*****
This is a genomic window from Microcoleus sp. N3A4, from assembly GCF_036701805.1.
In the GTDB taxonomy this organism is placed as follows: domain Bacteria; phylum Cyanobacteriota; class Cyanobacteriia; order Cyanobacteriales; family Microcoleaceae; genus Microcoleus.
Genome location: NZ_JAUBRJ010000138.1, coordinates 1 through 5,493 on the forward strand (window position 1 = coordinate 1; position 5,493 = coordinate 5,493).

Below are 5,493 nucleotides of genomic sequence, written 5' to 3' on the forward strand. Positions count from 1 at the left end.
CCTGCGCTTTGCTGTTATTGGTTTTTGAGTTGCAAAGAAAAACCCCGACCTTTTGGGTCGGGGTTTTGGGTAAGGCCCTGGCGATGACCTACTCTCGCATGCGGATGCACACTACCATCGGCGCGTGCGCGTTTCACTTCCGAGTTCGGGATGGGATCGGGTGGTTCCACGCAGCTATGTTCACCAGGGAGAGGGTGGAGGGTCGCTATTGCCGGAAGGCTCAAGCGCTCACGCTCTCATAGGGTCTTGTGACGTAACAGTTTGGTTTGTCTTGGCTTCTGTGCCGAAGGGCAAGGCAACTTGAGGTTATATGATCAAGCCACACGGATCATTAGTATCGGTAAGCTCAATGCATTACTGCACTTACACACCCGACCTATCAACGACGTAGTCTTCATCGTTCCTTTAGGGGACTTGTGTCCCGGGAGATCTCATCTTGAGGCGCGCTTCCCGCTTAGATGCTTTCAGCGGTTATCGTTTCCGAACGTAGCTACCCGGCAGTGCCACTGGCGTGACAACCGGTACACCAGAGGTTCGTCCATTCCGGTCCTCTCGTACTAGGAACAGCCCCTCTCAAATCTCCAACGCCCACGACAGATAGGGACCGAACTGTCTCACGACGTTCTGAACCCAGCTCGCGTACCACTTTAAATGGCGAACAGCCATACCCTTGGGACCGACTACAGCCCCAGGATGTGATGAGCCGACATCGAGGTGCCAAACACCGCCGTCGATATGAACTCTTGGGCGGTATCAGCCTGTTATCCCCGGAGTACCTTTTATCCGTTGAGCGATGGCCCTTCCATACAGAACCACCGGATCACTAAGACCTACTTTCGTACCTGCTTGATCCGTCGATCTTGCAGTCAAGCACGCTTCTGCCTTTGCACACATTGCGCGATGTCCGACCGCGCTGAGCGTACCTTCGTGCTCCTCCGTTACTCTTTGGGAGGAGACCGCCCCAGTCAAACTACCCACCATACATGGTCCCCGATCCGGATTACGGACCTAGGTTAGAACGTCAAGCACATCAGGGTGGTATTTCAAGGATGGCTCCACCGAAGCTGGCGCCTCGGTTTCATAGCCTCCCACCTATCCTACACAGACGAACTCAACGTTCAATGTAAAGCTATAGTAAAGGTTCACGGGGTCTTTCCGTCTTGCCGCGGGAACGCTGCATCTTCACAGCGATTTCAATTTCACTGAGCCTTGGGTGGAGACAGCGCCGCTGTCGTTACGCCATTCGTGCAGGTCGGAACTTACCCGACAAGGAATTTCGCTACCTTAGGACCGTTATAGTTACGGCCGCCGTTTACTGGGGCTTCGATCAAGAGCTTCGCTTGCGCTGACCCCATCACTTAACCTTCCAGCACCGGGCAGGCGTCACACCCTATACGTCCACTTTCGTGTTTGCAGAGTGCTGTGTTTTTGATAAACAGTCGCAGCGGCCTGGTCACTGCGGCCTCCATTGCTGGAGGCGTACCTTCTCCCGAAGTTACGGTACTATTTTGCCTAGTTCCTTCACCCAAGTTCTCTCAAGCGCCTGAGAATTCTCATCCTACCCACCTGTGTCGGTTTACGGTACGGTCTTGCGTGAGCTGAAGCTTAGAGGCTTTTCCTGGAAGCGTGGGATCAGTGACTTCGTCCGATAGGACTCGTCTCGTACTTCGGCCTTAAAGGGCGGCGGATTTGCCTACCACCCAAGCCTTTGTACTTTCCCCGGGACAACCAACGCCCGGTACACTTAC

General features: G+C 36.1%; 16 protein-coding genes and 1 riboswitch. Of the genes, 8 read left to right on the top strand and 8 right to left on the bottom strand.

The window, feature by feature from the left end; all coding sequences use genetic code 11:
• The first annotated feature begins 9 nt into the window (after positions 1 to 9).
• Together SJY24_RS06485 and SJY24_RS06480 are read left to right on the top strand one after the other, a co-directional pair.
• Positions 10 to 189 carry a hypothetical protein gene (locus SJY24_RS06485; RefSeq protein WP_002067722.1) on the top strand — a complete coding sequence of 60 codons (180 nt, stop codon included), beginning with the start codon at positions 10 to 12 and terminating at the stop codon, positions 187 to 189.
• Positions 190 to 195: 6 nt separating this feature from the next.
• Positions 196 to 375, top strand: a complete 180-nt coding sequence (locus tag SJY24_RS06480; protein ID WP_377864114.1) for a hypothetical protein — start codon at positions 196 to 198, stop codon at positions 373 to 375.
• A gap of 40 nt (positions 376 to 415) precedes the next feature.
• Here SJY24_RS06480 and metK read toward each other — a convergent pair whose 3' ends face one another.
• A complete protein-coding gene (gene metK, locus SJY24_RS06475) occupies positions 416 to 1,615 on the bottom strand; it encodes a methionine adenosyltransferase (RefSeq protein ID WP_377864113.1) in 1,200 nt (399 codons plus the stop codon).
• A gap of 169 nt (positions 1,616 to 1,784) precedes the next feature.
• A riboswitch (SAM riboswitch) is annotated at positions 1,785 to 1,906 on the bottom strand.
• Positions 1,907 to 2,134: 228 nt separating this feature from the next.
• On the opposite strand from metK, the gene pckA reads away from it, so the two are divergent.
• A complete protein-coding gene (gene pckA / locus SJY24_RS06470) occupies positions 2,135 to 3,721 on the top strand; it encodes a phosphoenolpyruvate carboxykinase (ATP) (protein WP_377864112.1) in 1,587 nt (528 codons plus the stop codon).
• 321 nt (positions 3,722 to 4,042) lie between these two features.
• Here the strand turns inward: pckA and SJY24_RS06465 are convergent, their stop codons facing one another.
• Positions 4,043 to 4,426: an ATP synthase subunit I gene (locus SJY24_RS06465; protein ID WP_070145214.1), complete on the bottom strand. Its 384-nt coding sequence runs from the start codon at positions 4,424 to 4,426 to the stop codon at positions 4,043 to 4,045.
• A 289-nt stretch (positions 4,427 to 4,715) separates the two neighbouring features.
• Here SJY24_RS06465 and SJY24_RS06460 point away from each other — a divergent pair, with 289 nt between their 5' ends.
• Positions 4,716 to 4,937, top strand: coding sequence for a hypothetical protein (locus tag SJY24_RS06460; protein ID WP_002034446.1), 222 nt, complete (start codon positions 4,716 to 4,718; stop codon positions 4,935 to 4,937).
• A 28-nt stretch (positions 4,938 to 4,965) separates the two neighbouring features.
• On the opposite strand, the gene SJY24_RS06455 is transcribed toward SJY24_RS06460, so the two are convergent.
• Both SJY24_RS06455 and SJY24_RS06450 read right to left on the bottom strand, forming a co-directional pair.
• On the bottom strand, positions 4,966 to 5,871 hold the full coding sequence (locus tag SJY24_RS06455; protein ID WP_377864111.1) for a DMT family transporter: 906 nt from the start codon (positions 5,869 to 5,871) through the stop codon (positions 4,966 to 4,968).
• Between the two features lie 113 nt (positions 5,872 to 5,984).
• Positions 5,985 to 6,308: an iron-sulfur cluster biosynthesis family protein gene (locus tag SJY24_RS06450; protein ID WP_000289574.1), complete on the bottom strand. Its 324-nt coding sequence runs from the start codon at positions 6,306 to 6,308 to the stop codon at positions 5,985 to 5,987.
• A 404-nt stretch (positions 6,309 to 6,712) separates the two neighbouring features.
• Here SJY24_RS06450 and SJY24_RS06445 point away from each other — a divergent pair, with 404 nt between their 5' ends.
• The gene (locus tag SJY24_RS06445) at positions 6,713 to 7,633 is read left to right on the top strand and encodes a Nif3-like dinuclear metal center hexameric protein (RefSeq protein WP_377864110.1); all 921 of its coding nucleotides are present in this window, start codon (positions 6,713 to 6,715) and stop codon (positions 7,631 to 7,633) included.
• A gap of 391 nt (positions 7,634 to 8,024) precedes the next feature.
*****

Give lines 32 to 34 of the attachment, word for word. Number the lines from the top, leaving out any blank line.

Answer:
• Positions 5,985 to 6,308: an iron-sulfur cluster biosynthesis family protein gene (locus tag SJY24_RS06450; protein ID WP_000289574.1), complete on the bottom strand. Its 324-nt coding sequence runs from the start codon at positions 6,306 to 6,308 to the stop codon at positions 5,985 to 5,987.
• A 404-nt stretch (positions 6,309 to 6,712) separates the two neighbouring features.
• Here SJY24_RS06450 and SJY24_RS06445 point away from each other — a divergent pair, with 404 nt between their 5' ends.